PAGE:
Recipe: Tomato & Thyme Pizzas

This recipe for Tomato & Thyme Pizzas has been donated to London Mums by chef, author and Montessori culinary ambassador, Chantelle Nicholson. Making your very own pizzas from scratch is a great thing to do. You will see the dough ‘grow’ then when you bake it, it smells amazing! You can make a pizza for each of your friends or family, and in different shapes too.


Ingredients to make four small pizzas:For the pizza dough:

100g wholemeal flour

150g plain white flour

1/2 tsp table salt

1/2 tsp active dried yeast

1/2 tsp honey

160ml warm water

1 tbsp olive oil, plus extra for greasing


4 large tomatoes

Pinch salt

4 sprigs thyme

1 tbsp balsamic vinegar

12 cherry tomatoes, halved

80g grated cheese



To make the dough, place all ingredients into a large mixing bowl and mix until smooth and the dough leaves the sides of the bowl. Turn onto your bench and knead until smooth and elastic-like.  Cover and leave somewhere warm to double in size.  Roughly chop the 4 large tomatoes and place in a bowl with the salt, vinegar and half of the thyme leaves from the sprigs. Put the mix into a small saucepan and place on a medium heat. Simmer for 10-15 minutes until the tomatoes soften. Blend to a chunky sauce.

Preheat oven to 190?.

Divide the dough into 4 even pieces and roll out on a floured bench to 2cm high and the shape you want to make; this could be a circle, oval, rectangle or heart, for example. Place each pizza base onto an oiled baking tray. Top with the tomato sauce, cherry tomatoes, the rest of the thyme leaves and the cheese. Bake for 6-10 minutes until golden.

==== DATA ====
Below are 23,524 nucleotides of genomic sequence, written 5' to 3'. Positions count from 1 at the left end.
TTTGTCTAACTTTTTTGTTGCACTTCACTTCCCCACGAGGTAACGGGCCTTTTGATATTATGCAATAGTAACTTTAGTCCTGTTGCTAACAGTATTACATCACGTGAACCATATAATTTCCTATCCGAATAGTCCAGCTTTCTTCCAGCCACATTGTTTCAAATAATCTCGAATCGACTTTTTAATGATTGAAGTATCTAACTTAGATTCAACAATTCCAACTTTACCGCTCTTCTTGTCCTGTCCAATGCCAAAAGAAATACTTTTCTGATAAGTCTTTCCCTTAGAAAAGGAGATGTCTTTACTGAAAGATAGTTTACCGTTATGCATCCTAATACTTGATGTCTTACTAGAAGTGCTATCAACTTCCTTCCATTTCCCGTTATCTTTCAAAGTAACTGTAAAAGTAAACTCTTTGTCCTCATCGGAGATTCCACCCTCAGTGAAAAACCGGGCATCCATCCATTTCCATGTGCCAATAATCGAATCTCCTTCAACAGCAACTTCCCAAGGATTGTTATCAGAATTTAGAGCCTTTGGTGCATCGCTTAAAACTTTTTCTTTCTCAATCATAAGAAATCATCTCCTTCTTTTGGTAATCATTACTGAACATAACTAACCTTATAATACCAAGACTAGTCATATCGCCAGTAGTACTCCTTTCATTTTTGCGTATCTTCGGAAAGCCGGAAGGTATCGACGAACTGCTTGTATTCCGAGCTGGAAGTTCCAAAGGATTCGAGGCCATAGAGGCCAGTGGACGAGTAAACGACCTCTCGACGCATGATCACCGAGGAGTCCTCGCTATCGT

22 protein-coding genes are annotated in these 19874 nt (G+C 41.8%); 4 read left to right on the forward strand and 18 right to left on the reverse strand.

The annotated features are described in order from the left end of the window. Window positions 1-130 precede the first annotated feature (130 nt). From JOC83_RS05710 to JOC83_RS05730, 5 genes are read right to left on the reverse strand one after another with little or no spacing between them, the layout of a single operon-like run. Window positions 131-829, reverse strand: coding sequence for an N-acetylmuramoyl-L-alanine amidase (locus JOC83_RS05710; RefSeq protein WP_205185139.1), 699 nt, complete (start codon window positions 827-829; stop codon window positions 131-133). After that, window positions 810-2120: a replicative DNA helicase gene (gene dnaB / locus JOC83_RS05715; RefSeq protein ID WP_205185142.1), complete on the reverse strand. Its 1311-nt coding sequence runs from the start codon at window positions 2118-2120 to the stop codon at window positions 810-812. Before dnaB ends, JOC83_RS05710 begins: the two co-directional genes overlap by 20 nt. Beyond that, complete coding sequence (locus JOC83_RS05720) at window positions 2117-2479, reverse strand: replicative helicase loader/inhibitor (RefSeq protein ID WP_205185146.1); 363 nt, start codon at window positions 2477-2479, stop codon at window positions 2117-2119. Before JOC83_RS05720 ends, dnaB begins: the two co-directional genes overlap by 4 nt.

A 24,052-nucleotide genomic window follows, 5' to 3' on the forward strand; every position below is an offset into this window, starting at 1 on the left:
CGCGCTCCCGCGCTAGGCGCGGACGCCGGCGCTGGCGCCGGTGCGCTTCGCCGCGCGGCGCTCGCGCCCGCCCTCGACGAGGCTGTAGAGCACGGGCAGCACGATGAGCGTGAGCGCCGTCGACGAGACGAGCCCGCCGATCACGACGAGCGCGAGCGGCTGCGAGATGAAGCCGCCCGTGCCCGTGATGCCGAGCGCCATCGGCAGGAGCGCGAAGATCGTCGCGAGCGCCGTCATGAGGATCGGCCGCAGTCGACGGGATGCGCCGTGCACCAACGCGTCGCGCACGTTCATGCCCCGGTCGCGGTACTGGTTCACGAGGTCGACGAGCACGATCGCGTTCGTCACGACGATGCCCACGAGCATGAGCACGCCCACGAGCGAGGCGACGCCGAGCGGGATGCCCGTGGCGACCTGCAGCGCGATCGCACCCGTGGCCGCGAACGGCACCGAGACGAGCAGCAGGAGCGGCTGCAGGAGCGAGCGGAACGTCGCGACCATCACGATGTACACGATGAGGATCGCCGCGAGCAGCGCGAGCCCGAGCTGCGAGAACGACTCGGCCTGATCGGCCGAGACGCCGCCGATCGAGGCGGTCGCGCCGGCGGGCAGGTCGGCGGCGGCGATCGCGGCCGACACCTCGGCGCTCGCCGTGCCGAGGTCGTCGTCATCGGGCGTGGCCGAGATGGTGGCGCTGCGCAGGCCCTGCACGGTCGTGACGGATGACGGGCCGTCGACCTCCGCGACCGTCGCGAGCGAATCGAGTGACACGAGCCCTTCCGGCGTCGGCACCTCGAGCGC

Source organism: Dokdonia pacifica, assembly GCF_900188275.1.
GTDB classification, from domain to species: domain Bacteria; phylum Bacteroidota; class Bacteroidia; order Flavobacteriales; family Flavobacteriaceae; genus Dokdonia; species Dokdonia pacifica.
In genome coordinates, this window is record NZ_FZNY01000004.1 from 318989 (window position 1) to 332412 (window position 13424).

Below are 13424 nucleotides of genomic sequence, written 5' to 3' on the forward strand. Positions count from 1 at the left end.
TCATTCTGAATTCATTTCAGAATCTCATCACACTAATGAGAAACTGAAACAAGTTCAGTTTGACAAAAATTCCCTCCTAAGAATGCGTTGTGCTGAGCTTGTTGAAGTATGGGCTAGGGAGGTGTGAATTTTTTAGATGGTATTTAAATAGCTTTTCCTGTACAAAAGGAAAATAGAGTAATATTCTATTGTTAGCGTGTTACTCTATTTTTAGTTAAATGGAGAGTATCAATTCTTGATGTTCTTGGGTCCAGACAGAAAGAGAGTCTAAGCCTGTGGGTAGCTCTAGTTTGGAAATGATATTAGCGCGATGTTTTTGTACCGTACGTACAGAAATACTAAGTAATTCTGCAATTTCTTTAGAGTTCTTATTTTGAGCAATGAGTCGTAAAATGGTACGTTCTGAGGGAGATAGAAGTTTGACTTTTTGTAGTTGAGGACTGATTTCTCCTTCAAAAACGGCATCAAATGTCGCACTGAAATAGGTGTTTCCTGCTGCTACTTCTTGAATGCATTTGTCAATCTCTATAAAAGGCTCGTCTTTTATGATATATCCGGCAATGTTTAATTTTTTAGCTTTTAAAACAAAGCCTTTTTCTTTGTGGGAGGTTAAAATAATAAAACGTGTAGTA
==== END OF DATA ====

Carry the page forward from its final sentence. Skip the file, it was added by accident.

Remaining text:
The recipe’s origins 

The Garden Dip recipe has been donated to London Mums by the Montessori St Nicholas charity. They have collaborated with Chantelle Nicholson to introduce recipes that can be created by children. Inspired by the Montessori Centenary Children’s Garden which opens at RHS Chelsea in May 2019, the recipes show the importance the Montessori approach places on both hands on learning, and engaging children with the natural world.

Instead of a play kitchen, Montessori nurseries and pre-schools will give their children access to a real one with real working tools to slice, chop, wash, pour and strain. Montessori teachers are guides who nurture freedom and self-development in a carefully prepared environment. As part of the Montessori day, children aged from three upwards might make bread rolls, chop vegetables, prepare the morning snack and pour juice into a glass – and clear up afterwards.

Run by Chantelle Nicholson, Tredwells was one of the first restaurants in the UK to have a five-course tasting menu for small children – with different tastes and textures – as well as fine linen and fragile glassware. Reflecting on the recipes and her new role as culinary ambassador Nicholson says:

“I grew up in New Zealand surrounded by a bountiful, natural garden, which fuelled my passion for fresh, nutritious food. Working with the Montessori St Nicholas charity, I see how important it is to get children comfortable with, engaged and interested in food at a young age, including how it is grown. It is vital for children to learn to have a go in the kitchen – cooking with garden or windowsill grown produce is a great way to do this, and these recipes have been designed to show the end result is achievable and delicious.”

2019 marks the centenary year of Montessori in the UK; Early Years education pioneer Maria Montessori always advocated cooking with children as a great way to learn. The recipes reflect Montessori’s child first approach to education and the importance the approach places on engaging children with the natural world.  Nicholson’s first four Montessori recipes include the Garden Dip with crunchy veg, cheesy green kale pesto spaghetti, tomato and thyme pizzas and sweet beetroot & chocolate cakes

The Montessori Centenary Children’s Garden, hosted by the Montessori St Nicholas charity, will be at the 2019 RHS Chelsea Flower Show 21 – 25 May 2019.   

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